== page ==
Plague Found in Yosemite Squirrels

Popular campsite shut down

While cases in people are rare, health officials find animals with the plague every year, so the CDPH advises park visitors avoid contact with wild rodents, wear long pants for protection from fleas, and keep pets away from wild animals. (Gary/Flickr)

Officials at Yosemite National Park closed the Tuolumne Meadows Campground on Monday after two squirrels contracted and died of the plague near the area, according to the AP. The 304-site campground will be closed until noon on Friday.

Park employees will use the closure to spray flea-killing insecticide into burrow holes where rodents live. Rodents like rats, chipmunks, and squirrels carry the fleas that carry the plague. Although transmission to humans is rare, a child came down with the disease last month after camping at the park’s Crane Flat Campground. Officials also closed that camp area to treat it with insecticide, but reopened it on Friday. (The Los Angeles Times reports that the child has recovered.)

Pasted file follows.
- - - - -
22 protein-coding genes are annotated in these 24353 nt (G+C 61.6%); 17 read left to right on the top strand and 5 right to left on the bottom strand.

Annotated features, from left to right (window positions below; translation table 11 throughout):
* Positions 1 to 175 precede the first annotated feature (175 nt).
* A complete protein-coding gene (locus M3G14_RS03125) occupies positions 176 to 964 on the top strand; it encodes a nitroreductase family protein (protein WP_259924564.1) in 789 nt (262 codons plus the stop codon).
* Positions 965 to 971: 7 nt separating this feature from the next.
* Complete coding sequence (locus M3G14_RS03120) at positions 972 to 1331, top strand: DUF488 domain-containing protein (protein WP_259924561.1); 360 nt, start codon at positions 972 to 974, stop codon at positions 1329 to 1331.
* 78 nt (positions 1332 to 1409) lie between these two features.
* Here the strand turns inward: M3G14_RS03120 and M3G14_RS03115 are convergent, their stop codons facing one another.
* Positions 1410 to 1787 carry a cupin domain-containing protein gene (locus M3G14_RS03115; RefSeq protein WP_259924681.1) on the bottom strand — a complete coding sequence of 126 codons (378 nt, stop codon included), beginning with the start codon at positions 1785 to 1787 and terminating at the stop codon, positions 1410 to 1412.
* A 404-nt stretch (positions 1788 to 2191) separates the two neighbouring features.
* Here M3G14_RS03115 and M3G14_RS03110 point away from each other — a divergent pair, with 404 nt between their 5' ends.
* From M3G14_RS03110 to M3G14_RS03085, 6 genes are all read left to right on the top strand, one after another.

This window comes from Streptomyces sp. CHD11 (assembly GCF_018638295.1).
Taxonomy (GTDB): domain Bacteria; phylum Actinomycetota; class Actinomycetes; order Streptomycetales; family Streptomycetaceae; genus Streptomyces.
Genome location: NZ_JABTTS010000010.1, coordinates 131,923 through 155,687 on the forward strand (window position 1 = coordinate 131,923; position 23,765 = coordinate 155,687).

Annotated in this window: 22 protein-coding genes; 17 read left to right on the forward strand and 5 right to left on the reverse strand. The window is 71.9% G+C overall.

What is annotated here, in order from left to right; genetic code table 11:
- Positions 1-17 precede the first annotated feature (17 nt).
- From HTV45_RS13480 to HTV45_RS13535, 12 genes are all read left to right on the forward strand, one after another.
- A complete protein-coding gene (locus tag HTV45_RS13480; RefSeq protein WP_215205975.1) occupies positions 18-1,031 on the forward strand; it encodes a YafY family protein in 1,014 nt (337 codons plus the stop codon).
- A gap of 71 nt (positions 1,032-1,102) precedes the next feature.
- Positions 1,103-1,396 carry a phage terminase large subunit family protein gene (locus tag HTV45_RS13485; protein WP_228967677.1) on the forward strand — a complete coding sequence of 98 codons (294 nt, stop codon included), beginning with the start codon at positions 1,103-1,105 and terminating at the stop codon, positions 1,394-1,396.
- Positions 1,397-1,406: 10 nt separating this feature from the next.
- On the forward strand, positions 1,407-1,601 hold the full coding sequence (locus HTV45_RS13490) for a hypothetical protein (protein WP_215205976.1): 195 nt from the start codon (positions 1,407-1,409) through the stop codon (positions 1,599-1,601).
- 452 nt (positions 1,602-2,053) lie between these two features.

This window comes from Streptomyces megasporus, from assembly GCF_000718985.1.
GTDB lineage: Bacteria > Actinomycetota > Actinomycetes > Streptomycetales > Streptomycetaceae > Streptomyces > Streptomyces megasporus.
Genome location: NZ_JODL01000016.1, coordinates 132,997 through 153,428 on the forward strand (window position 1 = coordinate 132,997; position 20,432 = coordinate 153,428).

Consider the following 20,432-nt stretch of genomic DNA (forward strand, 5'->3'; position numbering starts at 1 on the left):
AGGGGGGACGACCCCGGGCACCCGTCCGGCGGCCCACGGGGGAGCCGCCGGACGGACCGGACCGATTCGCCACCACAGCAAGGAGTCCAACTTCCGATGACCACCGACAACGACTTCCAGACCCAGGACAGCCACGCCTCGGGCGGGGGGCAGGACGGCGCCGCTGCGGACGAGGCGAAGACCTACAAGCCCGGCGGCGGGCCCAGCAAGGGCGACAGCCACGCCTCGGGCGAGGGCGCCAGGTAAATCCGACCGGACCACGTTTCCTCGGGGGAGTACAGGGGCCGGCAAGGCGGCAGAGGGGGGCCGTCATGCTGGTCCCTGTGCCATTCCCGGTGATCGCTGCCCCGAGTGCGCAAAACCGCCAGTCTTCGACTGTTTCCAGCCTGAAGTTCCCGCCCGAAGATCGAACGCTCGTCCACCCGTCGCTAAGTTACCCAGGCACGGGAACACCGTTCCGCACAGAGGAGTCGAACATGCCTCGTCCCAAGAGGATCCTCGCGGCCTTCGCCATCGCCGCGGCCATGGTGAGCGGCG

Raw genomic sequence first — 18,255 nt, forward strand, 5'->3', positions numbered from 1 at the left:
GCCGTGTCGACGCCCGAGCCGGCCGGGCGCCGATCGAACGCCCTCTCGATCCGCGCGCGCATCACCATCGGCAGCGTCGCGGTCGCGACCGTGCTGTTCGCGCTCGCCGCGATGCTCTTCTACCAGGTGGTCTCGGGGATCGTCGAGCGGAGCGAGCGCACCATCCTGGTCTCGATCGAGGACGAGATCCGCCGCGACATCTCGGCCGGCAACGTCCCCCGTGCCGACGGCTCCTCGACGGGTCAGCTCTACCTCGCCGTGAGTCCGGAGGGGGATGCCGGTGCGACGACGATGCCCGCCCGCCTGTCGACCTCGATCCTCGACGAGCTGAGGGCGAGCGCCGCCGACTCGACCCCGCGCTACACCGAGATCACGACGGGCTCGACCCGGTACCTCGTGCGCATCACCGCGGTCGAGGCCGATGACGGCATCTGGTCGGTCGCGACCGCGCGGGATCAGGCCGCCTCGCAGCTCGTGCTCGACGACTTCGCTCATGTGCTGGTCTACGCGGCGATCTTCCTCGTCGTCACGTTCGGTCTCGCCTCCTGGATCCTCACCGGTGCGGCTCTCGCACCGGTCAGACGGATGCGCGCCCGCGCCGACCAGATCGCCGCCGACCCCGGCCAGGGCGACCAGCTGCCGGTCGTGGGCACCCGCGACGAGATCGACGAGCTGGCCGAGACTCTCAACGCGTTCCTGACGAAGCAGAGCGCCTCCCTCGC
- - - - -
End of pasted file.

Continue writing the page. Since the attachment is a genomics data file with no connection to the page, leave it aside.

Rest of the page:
Despite the plague-positive squirrels, the risk to human health remains low, according to a statement by the California Department of Public Health (CDPH). State health officer Karen Smith said that eliminating the fleas is the best way to protect people from plague. While cases in people are rare, health officials find animals with the plague every year, so the CDPH advises park visitors to avoid contact with wild rodents, wear long pants for protection from fleas, and keep pets away from wild animals.

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